I have no problem seeing myself as an animate hunk of meat, albeit a sentient hunk of meat. There is nothing inherently better about me than any other animate hunk of meat. The homo sapiens variety of meat has enough variation and uniqueness at the cellular level -- especially considering the millions upon millions of different ways eltrochemical links occur between our neurons and synapses -- that one might be tempted to conclude we are more than our biology, especially when one relies on beliefs formulated well before such knowledge was widespread, but it is not necessarily so.
posted by pmbuko at 10:48 AM on June 17, 2005


They're made out of meat.
posted by homunculus at 1:08 PM on June 17, 2005


I love that one.

This reminds me of Animal 57, too...
posted by First Post at 1:51 PM on June 17, 2005


Definitely a high disgust factor, and I'm not sure how this 'solves' the ostensible moral issues.

Reminds me of the time I suggested 'murder free' meat made by creating then harvesting benign tumors from livestock just to piss off a vegan buddy of mine.
posted by BrotherCaine at 2:58 PM on June 17, 2005


Tumors. It's what's for dinner.
posted by iron chef morimoto at 3:10 PM on June 17, 2005


Was going to post this earlier today. Glad it made it to the blue. The bold new future! Or should I say brave new world?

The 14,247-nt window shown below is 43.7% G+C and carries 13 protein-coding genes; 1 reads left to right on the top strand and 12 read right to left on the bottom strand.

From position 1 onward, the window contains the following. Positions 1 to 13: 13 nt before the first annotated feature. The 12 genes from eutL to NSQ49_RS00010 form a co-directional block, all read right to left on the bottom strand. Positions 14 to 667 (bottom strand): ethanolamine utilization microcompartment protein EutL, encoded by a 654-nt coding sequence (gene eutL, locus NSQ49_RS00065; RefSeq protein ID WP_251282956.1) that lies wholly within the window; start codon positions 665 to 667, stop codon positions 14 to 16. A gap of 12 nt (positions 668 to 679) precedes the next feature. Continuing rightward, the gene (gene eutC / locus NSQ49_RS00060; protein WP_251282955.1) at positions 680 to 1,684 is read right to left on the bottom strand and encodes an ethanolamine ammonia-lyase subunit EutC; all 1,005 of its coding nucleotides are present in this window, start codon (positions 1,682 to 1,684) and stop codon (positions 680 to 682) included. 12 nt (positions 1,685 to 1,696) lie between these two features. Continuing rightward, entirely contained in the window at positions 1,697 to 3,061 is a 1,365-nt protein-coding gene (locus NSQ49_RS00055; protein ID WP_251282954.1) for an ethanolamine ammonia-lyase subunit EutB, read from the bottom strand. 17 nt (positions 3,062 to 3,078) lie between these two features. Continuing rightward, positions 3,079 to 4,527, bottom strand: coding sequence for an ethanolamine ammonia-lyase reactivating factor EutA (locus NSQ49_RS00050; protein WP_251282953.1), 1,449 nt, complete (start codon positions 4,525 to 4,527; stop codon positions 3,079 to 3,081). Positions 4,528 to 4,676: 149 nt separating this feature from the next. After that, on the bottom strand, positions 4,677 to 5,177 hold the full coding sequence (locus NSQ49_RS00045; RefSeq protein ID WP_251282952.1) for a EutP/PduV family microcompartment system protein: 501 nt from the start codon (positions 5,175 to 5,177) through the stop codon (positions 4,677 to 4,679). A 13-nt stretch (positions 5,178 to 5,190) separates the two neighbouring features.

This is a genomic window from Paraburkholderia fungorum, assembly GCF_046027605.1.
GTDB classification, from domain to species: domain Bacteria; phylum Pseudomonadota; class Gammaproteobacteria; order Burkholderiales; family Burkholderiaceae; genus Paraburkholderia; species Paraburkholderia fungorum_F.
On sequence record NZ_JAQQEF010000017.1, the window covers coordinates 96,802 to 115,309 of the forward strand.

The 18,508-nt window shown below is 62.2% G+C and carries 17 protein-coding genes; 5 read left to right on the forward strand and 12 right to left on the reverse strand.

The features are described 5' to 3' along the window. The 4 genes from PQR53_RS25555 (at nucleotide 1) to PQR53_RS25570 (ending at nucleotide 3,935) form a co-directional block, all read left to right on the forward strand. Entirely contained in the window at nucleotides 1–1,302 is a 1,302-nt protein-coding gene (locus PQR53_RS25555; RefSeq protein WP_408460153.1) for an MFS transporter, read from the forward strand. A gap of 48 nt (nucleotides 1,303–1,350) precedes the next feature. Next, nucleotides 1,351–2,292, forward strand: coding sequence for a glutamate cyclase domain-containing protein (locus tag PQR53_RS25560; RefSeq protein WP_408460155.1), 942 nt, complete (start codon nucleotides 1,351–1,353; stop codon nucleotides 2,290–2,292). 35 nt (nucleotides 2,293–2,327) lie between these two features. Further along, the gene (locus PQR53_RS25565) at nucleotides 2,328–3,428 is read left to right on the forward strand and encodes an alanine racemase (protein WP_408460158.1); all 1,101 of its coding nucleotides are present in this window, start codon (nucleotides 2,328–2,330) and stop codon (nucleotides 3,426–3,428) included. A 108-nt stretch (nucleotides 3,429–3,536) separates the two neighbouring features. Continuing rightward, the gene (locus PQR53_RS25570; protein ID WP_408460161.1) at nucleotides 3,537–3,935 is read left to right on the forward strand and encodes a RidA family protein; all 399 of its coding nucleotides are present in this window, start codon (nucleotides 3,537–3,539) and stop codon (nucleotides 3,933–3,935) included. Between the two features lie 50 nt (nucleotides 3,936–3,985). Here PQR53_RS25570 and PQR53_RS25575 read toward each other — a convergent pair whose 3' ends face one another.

But apart from the "squick" (great word) factor - to my UN scientific mind, wouldn't the stem cells from something designed to be messed up have a greater likelihood of being, well. . .messed up?

I think they cover this. They're talking about intentionally malforming what would have been healthy fetuses so they have no viable chance. Then they'd need to fix what they broke, because otherwise the stem cells they harvest would contain the same problem. This multiplies the difficulty of the procedure, and is one of the things that critics of this approach don't like.
posted by dreamsign at 9:15 PM on June 17, 2005


Take two.
posted by homunculus at 9:29 PM on June 17, 2005


I approve...err... ::barfs::

There are some things too disturbing even for the Lord to handle.
posted by God Almighty at 4:13 PM on June 18, 2005


I say God just opens an embryo wing of heaven to handle the influx, and everybody's happy.
posted by boaz at 4:26 PM on June 18, 2005


So these scientists, they throw some genetic switch and suddenly these embryos are doomed - their life trajectory hits an abrupt brick wall.

Obvious moral objection #1: what prevents these scientists from throwing the switch back the other way? Use a retro-virus to re-install the missing embryonic skin DNA or something? Then these embryos are only doomed in the same sense that a preemie would be doomed without the use of an incubator.

Obvious moral can-o-worms #1: if scientists can manipulate embryonic cells to become non-viable, then maybe the reverse becomes conceivable? Maybe ordinary human cells could someday be manipulated into viable embryonic cells? If so, then each and every one of us suddenly becomes guilty of failing to assure the potential life-trajectory of each and every cell of our bodies. Spill just a couple drops of blood and you've deprived one billion of your identical twins a chance at a full llife-trajectory.
posted by gregor-e at 6:38 PM on June 18, 2005